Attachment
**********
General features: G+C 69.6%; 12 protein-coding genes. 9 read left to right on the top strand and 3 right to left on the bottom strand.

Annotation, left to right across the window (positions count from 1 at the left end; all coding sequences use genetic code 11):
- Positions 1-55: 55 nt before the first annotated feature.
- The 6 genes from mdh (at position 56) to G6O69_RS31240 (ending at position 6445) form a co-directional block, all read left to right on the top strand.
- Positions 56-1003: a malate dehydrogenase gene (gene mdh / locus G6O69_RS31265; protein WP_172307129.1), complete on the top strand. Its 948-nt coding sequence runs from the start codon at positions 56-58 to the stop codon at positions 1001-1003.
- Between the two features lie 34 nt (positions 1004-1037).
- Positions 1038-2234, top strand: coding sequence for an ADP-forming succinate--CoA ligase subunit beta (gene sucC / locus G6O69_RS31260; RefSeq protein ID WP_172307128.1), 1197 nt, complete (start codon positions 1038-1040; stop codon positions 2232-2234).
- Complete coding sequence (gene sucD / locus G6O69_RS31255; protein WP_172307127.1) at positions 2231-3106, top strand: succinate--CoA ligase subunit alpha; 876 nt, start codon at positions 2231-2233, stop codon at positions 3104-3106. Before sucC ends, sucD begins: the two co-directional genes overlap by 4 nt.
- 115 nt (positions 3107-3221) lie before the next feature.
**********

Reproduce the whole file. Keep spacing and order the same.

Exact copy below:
General features: G+C 69.6%; 12 protein-coding genes. 9 read left to right on the top strand and 3 right to left on the bottom strand.

Annotation, left to right across the window (positions count from 1 at the left end; all coding sequences use genetic code 11):
- Positions 1-55: 55 nt before the first annotated feature.
- The 6 genes from mdh (at position 56) to G6O69_RS31240 (ending at position 6445) form a co-directional block, all read left to right on the top strand.
- Positions 56-1003: a malate dehydrogenase gene (gene mdh / locus G6O69_RS31265; protein WP_172307129.1), complete on the top strand. Its 948-nt coding sequence runs from the start codon at positions 56-58 to the stop codon at positions 1001-1003.
- Between the two features lie 34 nt (positions 1004-1037).
- Positions 1038-2234, top strand: coding sequence for an ADP-forming succinate--CoA ligase subunit beta (gene sucC / locus G6O69_RS31260; RefSeq protein ID WP_172307128.1), 1197 nt, complete (start codon positions 1038-1040; stop codon positions 2232-2234).
- Complete coding sequence (gene sucD / locus G6O69_RS31255; protein WP_172307127.1) at positions 2231-3106, top strand: succinate--CoA ligase subunit alpha; 876 nt, start codon at positions 2231-2233, stop codon at positions 3104-3106. Before sucC ends, sucD begins: the two co-directional genes overlap by 4 nt.
- 115 nt (positions 3107-3221) lie before the next feature.